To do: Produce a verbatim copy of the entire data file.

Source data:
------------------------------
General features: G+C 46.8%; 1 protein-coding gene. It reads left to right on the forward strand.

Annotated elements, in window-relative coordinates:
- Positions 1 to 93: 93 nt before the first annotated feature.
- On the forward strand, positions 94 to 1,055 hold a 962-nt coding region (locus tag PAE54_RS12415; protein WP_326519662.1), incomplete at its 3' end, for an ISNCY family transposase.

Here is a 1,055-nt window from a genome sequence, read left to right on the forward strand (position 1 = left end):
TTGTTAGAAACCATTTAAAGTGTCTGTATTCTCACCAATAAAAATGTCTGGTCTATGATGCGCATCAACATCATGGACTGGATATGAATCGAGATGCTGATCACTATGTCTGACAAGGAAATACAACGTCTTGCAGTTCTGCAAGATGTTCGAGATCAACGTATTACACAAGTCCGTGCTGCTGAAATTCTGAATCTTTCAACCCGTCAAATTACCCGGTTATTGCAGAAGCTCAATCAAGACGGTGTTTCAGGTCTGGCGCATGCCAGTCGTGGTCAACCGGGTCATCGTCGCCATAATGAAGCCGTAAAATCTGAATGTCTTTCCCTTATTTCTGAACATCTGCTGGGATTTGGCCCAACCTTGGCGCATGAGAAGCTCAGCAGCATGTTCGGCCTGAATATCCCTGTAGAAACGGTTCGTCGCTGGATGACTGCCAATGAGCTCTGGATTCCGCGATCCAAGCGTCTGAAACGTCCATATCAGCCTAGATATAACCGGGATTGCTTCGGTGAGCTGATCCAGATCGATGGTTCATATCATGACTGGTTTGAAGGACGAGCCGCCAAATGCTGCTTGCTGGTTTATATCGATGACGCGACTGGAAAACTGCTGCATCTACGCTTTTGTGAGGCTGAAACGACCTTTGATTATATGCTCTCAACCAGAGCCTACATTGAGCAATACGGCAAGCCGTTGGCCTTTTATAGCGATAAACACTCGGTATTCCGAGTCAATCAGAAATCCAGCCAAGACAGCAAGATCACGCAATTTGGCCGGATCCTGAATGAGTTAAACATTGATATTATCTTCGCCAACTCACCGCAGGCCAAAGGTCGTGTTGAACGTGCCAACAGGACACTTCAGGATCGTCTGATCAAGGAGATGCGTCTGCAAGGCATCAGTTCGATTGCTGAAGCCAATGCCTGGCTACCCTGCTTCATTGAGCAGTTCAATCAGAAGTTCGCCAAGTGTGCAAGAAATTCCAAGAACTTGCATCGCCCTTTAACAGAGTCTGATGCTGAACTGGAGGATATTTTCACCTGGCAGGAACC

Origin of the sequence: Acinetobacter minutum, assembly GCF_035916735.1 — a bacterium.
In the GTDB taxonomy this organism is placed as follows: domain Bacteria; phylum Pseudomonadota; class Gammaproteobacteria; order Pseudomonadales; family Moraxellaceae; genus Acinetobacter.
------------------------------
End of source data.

General features: G+C 46.8%; 1 protein-coding gene. It reads left to right on the forward strand.

Annotated elements, in window-relative coordinates:
- Positions 1 to 93: 93 nt before the first annotated feature.
- On the forward strand, positions 94 to 1,055 hold a 962-nt coding region (locus tag PAE54_RS12415; protein WP_326519662.1), incomplete at its 3' end, for an ISNCY family transposase.

Here is a 1,055-nt window from a genome sequence, read left to right on the forward strand (position 1 = left end):
TTGTTAGAAACCATTTAAAGTGTCTGTATTCTCACCAATAAAAATGTCTGGTCTATGATGCGCATCAACATCATGGACTGGATATGAATCGAGATGCTGATCACTATGTCTGACAAGGAAATACAACGTCTTGCAGTTCTGCAAGATGTTCGAGATCAACGTATTACACAAGTCCGTGCTGCTGAAATTCTGAATCTTTCAACCCGTCAAATTACCCGGTTATTGCAGAAGCTCAATCAAGACGGTGTTTCAGGTCTGGCGCATGCCAGTCGTGGTCAACCGGGTCATCGTCGCCATAATGAAGCCGTAAAATCTGAATGTCTTTCCCTTATTTCTGAACATCTGCTGGGATTTGGCCCAACCTTGGCGCATGAGAAGCTCAGCAGCATGTTCGGCCTGAATATCCCTGTAGAAACGGTTCGTCGCTGGATGACTGCCAATGAGCTCTGGATTCCGCGATCCAAGCGTCTGAAACGTCCATATCAGCCTAGATATAACCGGGATTGCTTCGGTGAGCTGATCCAGATCGATGGTTCATATCATGACTGGTTTGAAGGACGAGCCGCCAAATGCTGCTTGCTGGTTTATATCGATGACGCGACTGGAAAACTGCTGCATCTACGCTTTTGTGAGGCTGAAACGACCTTTGATTATATGCTCTCAACCAGAGCCTACATTGAGCAATACGGCAAGCCGTTGGCCTTTTATAGCGATAAACACTCGGTATTCCGAGTCAATCAGAAATCCAGCCAAGACAGCAAGATCACGCAATTTGGCCGGATCCTGAATGAGTTAAACATTGATATTATCTTCGCCAACTCACCGCAGGCCAAAGGTCGTGTTGAACGTGCCAACAGGACACTTCAGGATCGTCTGATCAAGGAGATGCGTCTGCAAGGCATCAGTTCGATTGCTGAAGCCAATGCCTGGCTACCCTGCTTCATTGAGCAGTTCAATCAGAAGTTCGCCAAGTGTGCAAGAAATTCCAAGAACTTGCATCGCCCTTTAACAGAGTCTGATGCTGAACTGGAGGATATTTTCACCTGGCAGGAACC

Origin of the sequence: Acinetobacter minutum, assembly GCF_035916735.1 — a bacterium.
In the GTDB taxonomy this organism is placed as follows: domain Bacteria; phylum Pseudomonadota; class Gammaproteobacteria; order Pseudomonadales; family Moraxellaceae; genus Acinetobacter.